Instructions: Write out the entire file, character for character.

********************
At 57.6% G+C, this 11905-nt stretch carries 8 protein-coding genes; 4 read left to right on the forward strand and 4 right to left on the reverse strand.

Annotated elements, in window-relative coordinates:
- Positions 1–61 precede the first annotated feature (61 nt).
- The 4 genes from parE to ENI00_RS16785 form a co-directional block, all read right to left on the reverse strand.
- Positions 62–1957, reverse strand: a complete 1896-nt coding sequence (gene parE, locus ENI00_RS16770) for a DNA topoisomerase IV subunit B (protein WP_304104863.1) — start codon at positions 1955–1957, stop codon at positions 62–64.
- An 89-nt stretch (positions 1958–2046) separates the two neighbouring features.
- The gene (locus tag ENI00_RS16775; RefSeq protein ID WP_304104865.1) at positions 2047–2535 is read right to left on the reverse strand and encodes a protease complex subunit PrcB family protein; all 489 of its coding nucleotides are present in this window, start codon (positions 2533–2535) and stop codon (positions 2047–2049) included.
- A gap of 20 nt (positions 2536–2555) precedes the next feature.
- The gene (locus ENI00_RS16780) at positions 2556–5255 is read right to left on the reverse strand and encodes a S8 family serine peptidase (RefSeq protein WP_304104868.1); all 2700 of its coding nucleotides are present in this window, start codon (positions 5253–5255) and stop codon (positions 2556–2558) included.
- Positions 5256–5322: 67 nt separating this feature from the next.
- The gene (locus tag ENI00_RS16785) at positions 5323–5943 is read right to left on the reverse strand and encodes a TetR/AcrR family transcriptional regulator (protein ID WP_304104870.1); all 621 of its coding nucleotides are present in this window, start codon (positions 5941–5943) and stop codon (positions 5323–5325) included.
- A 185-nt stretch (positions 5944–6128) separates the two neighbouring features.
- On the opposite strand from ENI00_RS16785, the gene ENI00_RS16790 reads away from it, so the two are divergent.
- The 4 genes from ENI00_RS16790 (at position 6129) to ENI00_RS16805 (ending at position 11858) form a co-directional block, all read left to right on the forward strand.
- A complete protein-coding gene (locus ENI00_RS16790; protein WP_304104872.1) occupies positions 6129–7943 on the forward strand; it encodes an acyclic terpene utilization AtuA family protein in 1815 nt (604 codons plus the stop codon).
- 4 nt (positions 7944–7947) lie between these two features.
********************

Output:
At 57.6% G+C, this 11905-nt stretch carries 8 protein-coding genes; 4 read left to right on the forward strand and 4 right to left on the reverse strand.

Annotated elements, in window-relative coordinates:
- Positions 1–61 precede the first annotated feature (61 nt).
- The 4 genes from parE to ENI00_RS16785 form a co-directional block, all read right to left on the reverse strand.
- Positions 62–1957, reverse strand: a complete 1896-nt coding sequence (gene parE, locus ENI00_RS16770) for a DNA topoisomerase IV subunit B (protein WP_304104863.1) — start codon at positions 1955–1957, stop codon at positions 62–64.
- An 89-nt stretch (positions 1958–2046) separates the two neighbouring features.
- The gene (locus tag ENI00_RS16775; RefSeq protein ID WP_304104865.1) at positions 2047–2535 is read right to left on the reverse strand and encodes a protease complex subunit PrcB family protein; all 489 of its coding nucleotides are present in this window, start codon (positions 2533–2535) and stop codon (positions 2047–2049) included.
- A gap of 20 nt (positions 2536–2555) precedes the next feature.
- The gene (locus ENI00_RS16780) at positions 2556–5255 is read right to left on the reverse strand and encodes a S8 family serine peptidase (RefSeq protein WP_304104868.1); all 2700 of its coding nucleotides are present in this window, start codon (positions 5253–5255) and stop codon (positions 2556–2558) included.
- Positions 5256–5322: 67 nt separating this feature from the next.
- The gene (locus tag ENI00_RS16785) at positions 5323–5943 is read right to left on the reverse strand and encodes a TetR/AcrR family transcriptional regulator (protein ID WP_304104870.1); all 621 of its coding nucleotides are present in this window, start codon (positions 5941–5943) and stop codon (positions 5323–5325) included.
- A 185-nt stretch (positions 5944–6128) separates the two neighbouring features.
- On the opposite strand from ENI00_RS16785, the gene ENI00_RS16790 reads away from it, so the two are divergent.
- The 4 genes from ENI00_RS16790 (at position 6129) to ENI00_RS16805 (ending at position 11858) form a co-directional block, all read left to right on the forward strand.
- A complete protein-coding gene (locus ENI00_RS16790; protein WP_304104872.1) occupies positions 6129–7943 on the forward strand; it encodes an acyclic terpene utilization AtuA family protein in 1815 nt (604 codons plus the stop codon).
- 4 nt (positions 7944–7947) lie between these two features.